Scott Erickson

Compounding the difficulties for young Americans struggling with the Obama economy is the high amount of debt many have incurred through student loans. Common sense would dictate that the best remedy for paying down one's outstanding debt would be through steady employment, but jobs are in short supply.

Of course, since job creation has eluded the Obama administration, the president has had to resort to his common refrain of pledges and executive actions of questionable legality.

Last week, President Obama announced his intention to expand an already existing program for student loan debt relief. The president's desire to expand the number of individuals able to apply for the program, which caps debt loan payments to 10 percent of a borrower's disposable income and forgives any outstanding balance after ten or twenty years, depending on whether the individual works in the public or private sector, could see a substantial increase in enrollees.

But like seemingly every idea promoted by the Obama White House, this one comes with a potentially heavy price tag and many have questioned whether the president even has the authority to unilaterally follow through with his stated plan.

In response to White House Domestic Policy Director Cecilia Munoz's claim that the expanded student loan relief program would not cost a dime, and would in fact would likely save the American taxpayer money, Tennessee Senator Lamar Alexander was incredulous.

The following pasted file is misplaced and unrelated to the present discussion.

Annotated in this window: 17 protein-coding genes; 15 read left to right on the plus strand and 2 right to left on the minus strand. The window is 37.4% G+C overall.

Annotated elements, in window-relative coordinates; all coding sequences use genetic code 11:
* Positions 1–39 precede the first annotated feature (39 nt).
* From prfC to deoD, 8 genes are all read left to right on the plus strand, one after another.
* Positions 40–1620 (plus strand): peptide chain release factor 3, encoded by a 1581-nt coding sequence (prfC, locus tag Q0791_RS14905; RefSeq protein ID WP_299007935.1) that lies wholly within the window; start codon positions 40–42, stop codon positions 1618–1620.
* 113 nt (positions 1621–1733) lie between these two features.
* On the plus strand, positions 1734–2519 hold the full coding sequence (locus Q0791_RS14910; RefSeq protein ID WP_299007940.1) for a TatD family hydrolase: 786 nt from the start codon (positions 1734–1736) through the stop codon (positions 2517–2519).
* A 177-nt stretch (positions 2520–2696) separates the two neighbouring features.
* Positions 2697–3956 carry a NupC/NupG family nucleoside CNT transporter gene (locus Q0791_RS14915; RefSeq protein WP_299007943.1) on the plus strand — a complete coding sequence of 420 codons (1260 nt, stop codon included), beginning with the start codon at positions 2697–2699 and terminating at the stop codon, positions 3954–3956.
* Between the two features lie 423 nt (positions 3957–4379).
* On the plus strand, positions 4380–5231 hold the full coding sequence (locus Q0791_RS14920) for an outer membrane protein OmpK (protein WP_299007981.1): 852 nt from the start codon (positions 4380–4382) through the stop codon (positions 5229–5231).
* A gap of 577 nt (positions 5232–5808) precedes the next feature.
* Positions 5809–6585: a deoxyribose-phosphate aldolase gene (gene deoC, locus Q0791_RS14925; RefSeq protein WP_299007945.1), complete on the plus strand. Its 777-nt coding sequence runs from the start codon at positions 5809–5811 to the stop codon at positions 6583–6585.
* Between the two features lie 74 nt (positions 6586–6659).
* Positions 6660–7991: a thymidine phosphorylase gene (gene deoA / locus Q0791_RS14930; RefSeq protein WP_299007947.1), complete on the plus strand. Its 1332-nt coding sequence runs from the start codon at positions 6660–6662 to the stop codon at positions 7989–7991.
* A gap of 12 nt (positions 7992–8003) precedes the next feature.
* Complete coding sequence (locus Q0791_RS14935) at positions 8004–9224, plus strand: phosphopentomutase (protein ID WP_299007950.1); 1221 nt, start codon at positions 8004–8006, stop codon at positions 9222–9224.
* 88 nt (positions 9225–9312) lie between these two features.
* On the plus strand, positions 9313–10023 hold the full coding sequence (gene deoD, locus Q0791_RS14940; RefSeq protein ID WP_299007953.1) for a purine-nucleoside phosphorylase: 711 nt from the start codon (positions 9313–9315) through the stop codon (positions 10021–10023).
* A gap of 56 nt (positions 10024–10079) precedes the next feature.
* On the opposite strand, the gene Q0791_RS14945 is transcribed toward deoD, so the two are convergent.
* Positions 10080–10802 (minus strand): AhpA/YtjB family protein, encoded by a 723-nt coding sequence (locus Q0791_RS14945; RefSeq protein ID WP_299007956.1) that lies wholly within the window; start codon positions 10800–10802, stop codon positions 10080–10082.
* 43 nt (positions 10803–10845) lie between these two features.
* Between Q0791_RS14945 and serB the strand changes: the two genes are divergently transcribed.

"There most likely is a cost and the president shouldn’t propose it without telling us a cost," stated Alexander.

Alexander further commented on the president's dubious authority to impose his expansion of the program without congressional authority given that congressional approval had previously been sought but denied. "I still haven’t found the authority for the president to do this," said Alexander.

Superseding congressional authority to unilaterally expand an existing student debt relief program may generate kudos from the Left but it is not the panacea for high unemployment and fruitless job searches that has affected millions of young Americans. Millennials need jobs, not political stunts.


Scott Erickson

Scott Erickson’s writing has been featured in The Washington Times, The Daily Caller, The Hill, Defense News, and other publications.